Barry Smith: Irrelativity | AspenTimes.com

Barry Smith: Irrelativity

Barry Smith
The Aspen Times
Aspen, CO Colorado

Jordan Curet The Aspen Times

It’s the ultimate cosmic genealogical irony – by the time you’re old enough to care to ask questions about your family history, most of the people who could have answered them are dead.

During my recent trip to the Deep South, my birthplace, I discovered an unexpected tidbit of family lore. It’s the sort of intriguing thing that, short of a long-lost inheritance, you hope to discover when you start digging around the family tree.

Here’s how the story goes …

Years ago, back in the 1930s, a man named Charles E. Roden lived in Arkansas with his wife and two kids. One day he announced that he was going out to chop some wood. He made his way to the banks of the Mississippi River, took off his boots, clothes and cowboy hat and jumped in, never to be heard from again. Maybe an accident, maybe a suicide, no way to tell. The Mississippi is notorious for drowning folks. It’s a huge, swift-moving river that routinely feeds on the casual swimmer. End of story for C. E. Roden.

Flash forward to 1965, a good 30 years later. The family of the late C. E. Roden has made their way to California. One day the son, Willard Roden, gets a phone call from a very Southern-sounding woman.

“Is this Willard Roden?’

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“Yes.”

“I’m calling from the Credit Bureau. I see here that your father is a Mr. C. E. Roden. May I speak with him?”

“No, I’m afraid he’s deceased.”

“And what was the cause of death?

“He drowned in the Mississippi River back in 1936, I believe it was.”

“Well,” the woman says. “Actually, he, uh … I think you’d better have yourself a seat …”

Or something along those lines. Obviously I don’t know how the conversation went, because, like I said, all the people involved in this story are now dead. But I know that something along those lines took place.

The woman placing the call was my mother’s Aunt Edna. Aunt Edna was born and raised in Mississippi and worked for the Credit Bureau in the ’60s, so in this pre-Google era she had access to records that others didn’t have. Edna’s last name was also “Roden,” not the most common of surnames. One day she notices a man in California, a fellow Roden, has listed his father as C. E. Roden. This got her attention because … wait for it …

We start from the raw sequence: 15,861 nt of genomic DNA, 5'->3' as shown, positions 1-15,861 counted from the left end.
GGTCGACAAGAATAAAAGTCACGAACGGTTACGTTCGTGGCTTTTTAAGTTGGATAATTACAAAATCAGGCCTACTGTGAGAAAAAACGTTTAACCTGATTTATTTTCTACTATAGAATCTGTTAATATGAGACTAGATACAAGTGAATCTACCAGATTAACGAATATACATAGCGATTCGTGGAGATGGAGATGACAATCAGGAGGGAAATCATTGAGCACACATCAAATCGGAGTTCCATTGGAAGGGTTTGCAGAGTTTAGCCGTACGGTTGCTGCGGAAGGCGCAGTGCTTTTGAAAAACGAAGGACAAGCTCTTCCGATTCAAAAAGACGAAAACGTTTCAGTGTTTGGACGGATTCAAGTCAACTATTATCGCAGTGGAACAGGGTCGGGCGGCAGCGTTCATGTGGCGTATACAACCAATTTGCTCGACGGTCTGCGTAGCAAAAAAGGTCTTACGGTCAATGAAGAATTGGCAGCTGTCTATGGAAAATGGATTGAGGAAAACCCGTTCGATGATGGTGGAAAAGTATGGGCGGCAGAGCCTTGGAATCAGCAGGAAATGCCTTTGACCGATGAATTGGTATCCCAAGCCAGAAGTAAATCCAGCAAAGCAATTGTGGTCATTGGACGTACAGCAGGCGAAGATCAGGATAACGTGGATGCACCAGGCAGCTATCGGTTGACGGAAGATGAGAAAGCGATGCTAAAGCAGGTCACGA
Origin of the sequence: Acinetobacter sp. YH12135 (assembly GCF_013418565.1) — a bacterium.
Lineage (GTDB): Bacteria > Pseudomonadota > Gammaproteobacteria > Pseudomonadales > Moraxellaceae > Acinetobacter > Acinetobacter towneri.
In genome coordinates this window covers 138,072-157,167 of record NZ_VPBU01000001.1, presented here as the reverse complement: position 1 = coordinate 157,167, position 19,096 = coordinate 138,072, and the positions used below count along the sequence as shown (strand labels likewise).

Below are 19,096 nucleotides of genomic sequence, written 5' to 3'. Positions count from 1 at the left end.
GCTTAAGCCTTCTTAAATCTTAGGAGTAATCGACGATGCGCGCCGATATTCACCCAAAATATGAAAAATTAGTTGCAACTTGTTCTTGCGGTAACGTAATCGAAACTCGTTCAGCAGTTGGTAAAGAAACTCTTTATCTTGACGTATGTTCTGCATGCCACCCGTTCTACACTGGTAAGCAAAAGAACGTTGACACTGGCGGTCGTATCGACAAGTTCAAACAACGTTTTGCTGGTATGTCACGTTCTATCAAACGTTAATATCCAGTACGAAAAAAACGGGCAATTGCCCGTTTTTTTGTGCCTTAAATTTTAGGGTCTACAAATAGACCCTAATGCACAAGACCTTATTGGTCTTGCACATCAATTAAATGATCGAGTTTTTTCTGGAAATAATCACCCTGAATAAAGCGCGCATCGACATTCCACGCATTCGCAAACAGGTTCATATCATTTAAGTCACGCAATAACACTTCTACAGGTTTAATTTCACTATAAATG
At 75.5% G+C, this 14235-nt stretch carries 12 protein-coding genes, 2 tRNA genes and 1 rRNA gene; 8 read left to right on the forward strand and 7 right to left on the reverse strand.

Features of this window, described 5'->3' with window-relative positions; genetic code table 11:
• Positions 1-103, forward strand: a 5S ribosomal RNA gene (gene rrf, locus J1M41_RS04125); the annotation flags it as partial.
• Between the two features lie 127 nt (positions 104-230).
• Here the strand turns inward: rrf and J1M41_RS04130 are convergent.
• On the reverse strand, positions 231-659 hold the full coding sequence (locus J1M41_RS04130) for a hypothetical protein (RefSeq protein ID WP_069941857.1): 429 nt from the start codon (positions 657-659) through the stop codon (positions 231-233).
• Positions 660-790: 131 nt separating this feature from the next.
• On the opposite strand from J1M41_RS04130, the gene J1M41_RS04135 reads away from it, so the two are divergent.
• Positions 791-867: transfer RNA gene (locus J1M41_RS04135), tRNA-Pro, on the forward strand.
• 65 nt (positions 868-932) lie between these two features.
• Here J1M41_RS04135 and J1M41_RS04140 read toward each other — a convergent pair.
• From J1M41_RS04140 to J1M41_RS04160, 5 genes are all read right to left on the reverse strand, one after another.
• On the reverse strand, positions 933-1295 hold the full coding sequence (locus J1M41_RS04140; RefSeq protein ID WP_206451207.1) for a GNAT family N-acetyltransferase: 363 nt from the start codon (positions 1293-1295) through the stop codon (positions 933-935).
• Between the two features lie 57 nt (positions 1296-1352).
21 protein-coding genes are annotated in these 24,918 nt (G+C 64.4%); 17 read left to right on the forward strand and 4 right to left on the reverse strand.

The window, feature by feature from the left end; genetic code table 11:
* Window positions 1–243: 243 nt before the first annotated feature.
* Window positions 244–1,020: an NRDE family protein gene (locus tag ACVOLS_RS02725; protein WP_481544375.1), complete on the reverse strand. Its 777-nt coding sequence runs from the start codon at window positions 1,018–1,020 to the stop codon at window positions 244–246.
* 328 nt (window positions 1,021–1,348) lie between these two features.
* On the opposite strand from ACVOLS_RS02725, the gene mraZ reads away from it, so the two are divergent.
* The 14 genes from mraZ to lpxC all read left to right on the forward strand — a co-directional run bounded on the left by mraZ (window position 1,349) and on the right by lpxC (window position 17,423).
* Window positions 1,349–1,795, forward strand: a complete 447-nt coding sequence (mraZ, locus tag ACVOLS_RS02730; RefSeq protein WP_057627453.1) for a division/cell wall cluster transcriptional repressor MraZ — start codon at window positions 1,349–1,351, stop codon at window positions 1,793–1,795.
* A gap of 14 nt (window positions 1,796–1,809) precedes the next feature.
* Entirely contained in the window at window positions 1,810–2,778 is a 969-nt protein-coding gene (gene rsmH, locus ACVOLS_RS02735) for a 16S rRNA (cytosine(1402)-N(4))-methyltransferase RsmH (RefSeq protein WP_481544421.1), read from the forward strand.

… that was HER father’s name!

Coincidence? Possibly. But she thought it was worth talking to this Willard Roden fellow, so she called him up. Long distance! Not cheap. After talking with Willard and doing some asking around (Edna’s “C. E. Roden” had passed away by this time), Aunt Edna realized that the dates and places and other details matched up.

Willard’s father was HER father!

Whoa.

Mr. Charles E. Roden didn’t drown that day in the Mississippi River. In fact, he somehow made his way across the river to the fine state of Mississippi, met another woman, got married, settled down and set about having seven kids. One of those kids, Charles William Roden, is my mother’s father, making him (for those of you new to genealogy) my grandfather.

And, as far as we know, C. E. Roden never bothered to mention the fact that, just across the river a piece, there was a family waiting for him to return with a stack of firewood. Everyone was shocked by this discovery. Especially Willard. Imagine it – for all of your adult life you think that your father’s dead, only to find out that he’s been alive and well and procreating like mad just on the other side of the Big Muddy. Heavy.

Soon after this discovery Willard came out to Mississippi for a visit. He met all of his half-brothers and sisters and his father’s new wife – his stepmother – who wasn’t much older than he was. Awkward. By all accounts, now third-hand, it was a pleasant visit, and Willard even stuck around for a few weeks.

A month ago I’d never even heard this story, and now I’m trying to piece together the details. I even discovered a few pictures taken during Willard’s visit, way back in ’65, a year before I was even born. There he is, a friendly looking older man posing with his simultaneously newly discovered and long-lost family members. They’re friendly poses, with hands firmly on shoulders, but you can see the confusion in everyone’s body language. Who was this suddenly mysterious father that they shared?

Their interest in their family history had certainly been piqued, and the only man who really knew the answers was no longer around to be asked.